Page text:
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\begin{center} \Large
{\scshape 6.851 Advanced Data Structures (Spring'07)} \\[1ex]
{Prof.~Erik Demaine \quad\quad TA: Oren Weimann} \\[2ex]
\framebox{Problem 6 -- Solution}
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\textbf{On Weak d-universal Hash Families.} Since $x\neq y$, without
loss of generality we assume their first bit is different. Notice
that $\Pr[h_M(x)=h_M(y)]=\Pr[M(x-y)=0]$. The key observation is that
for any $M$ such that $M(x-y)=0$, the first column is determined
uniquely once we fix the other $\ell-1$ columns randomly. Therefore,
the probability of a collision is exactly
$$
\frac{2^{k(\ell-1)}}{2^{k\ell}}= \frac{1}{2^k}=\frac{1}{m}
$$
\\
\textbf{Deterministic y-fast tries.} In the indirection step, we
group elements into groups (BSTs) of size $\lg ^6 u$ instead of $\lg
u$. First notice that queries require $O(\lg\lg u)$ time as our hash
function can be evaluated in $O(1)$ time. So we only need to verify
that updates cost $O(\lg \lg u)$ as well. An ``expensive'' insertion
(i.e. when splitting or merging BSTs) consists of $\lg u$ hash
insertions each taking $\lg^5u$ time. So every $\Theta (\lg ^6 u)$
insertions we have an expensive insertion that costs $\lg^6 u$ time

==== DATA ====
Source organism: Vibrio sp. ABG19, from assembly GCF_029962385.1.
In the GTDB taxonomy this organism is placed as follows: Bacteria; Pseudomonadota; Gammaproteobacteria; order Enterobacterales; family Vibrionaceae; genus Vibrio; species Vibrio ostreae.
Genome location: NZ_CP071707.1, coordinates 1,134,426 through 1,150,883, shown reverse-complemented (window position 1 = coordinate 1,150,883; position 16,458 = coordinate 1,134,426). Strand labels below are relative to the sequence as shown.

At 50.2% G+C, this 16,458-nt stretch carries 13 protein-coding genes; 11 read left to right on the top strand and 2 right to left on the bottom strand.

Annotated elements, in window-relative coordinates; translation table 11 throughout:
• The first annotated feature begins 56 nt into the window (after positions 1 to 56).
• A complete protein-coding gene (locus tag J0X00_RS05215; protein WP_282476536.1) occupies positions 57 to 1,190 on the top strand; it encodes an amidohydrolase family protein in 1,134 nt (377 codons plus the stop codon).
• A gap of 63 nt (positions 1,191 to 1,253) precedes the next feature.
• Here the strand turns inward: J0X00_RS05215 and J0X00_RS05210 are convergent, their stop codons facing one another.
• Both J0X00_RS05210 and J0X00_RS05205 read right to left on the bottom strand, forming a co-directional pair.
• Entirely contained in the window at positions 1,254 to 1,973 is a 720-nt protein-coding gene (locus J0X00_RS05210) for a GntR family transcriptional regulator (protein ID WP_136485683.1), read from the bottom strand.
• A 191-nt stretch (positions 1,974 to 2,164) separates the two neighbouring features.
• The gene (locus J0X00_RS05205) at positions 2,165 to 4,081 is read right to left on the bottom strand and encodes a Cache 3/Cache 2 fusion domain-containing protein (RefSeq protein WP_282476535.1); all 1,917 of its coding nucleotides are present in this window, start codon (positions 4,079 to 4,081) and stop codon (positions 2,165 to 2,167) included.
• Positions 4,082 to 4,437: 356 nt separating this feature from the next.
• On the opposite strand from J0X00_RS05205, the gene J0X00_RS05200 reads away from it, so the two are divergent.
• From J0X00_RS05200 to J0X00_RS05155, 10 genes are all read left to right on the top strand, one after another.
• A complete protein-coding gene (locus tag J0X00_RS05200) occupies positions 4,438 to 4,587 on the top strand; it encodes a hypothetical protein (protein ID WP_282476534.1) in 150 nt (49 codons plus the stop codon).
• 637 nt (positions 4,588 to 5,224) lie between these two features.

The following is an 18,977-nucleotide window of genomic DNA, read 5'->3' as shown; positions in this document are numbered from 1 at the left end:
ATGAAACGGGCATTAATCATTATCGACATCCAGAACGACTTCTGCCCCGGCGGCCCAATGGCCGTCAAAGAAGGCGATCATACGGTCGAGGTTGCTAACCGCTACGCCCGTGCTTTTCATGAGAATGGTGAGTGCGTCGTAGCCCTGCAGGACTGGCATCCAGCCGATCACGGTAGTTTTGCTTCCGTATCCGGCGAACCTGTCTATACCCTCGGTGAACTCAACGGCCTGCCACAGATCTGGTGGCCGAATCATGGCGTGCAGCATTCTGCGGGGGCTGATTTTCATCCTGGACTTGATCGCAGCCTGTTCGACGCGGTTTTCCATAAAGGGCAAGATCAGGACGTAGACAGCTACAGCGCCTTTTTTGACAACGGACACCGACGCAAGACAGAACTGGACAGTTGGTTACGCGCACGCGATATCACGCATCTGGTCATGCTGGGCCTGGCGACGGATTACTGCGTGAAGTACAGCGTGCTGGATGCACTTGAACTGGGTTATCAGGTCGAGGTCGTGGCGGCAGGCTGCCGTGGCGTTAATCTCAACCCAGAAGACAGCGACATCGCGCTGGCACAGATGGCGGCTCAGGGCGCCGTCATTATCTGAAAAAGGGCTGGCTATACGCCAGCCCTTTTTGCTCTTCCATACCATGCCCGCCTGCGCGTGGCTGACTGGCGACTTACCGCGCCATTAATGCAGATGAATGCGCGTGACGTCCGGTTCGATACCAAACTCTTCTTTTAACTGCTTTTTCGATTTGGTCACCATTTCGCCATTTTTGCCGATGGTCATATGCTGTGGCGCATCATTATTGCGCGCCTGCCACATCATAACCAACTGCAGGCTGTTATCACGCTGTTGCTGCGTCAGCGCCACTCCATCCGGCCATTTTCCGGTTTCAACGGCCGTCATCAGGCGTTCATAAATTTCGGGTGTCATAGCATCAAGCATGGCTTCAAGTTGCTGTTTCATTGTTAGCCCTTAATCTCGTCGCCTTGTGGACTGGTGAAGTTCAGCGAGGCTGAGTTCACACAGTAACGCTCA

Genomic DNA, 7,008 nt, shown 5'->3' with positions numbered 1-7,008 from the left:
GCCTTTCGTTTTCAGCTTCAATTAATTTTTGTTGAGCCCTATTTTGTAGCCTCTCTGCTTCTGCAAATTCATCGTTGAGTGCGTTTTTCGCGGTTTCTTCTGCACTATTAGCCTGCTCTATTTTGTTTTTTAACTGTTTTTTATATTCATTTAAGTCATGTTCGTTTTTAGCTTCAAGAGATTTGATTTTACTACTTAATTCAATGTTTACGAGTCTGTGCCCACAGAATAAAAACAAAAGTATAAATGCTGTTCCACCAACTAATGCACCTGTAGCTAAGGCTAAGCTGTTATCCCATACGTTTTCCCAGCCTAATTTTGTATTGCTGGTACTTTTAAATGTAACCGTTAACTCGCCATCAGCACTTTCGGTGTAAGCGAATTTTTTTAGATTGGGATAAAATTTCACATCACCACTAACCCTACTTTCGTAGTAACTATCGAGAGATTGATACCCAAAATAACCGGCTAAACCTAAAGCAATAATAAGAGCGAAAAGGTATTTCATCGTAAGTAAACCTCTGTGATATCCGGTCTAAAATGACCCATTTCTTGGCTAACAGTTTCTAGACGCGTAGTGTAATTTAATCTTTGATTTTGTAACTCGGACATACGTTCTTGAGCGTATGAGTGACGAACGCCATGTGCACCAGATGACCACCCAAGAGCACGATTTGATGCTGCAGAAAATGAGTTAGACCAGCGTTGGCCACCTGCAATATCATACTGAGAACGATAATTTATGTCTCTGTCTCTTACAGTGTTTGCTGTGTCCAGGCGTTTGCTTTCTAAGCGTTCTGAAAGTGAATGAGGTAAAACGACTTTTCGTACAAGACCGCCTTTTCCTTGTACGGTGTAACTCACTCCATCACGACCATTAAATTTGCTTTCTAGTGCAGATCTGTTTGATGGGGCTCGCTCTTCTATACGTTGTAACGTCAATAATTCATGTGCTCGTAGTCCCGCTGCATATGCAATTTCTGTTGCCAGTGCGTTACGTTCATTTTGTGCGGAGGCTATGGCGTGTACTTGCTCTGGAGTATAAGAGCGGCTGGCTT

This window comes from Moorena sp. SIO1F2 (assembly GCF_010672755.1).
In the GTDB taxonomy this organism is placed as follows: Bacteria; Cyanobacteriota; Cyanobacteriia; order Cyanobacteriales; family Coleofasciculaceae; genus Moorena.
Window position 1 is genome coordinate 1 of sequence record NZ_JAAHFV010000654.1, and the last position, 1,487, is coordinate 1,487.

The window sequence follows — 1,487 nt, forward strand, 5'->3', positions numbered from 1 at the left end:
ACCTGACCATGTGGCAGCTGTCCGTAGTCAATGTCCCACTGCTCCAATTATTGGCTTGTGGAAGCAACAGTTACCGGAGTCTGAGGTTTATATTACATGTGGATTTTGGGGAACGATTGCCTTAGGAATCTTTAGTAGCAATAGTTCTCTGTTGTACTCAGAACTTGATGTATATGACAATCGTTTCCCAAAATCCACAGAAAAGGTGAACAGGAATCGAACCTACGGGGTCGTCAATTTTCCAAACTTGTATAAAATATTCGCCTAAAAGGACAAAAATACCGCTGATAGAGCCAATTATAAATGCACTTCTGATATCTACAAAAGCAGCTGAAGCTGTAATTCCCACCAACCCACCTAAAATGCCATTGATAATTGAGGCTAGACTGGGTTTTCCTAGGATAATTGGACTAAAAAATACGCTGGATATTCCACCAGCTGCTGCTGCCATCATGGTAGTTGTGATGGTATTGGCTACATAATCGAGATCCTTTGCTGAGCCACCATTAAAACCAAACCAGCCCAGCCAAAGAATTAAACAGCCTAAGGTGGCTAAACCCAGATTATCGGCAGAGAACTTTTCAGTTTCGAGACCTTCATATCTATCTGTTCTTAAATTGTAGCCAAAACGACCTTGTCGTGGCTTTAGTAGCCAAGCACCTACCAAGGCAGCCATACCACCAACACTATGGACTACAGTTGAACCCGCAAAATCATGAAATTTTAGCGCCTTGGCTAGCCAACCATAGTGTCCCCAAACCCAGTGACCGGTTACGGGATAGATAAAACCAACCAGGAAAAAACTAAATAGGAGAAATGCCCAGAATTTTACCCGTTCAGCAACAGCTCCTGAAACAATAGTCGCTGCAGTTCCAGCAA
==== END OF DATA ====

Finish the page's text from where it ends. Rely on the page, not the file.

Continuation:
($O(1)$ amortized). The ``cheap'' insertions (i.e. when inserting
into a BST) cost $O(\lg \lg ^6 u)=O(\lg \lg u)$.
\\
\textbf{Range Existence Queries.}
We store the binary prefixes of all elements in $S$ in a trie
similar to that of the y-fast trie, but without indirection (hence
the $O(n\lg u)$ space). In addition, every trie node stores the
minimum and maximum element in its subtree. For $req(a,b)$, we first
compute $x$ = LCA($a,b$). This can be done in $O(1)$ time by finding
the most significant bit of $a\oplus b$.
\begin{itemize}
\item if $x$ is not in the hash table return false.
\item otherwise, return true iff the maximum of $x.left\_child$ or the minimum
of $x.right\_child$ are in the range $[a,b]$.
\end{itemize}
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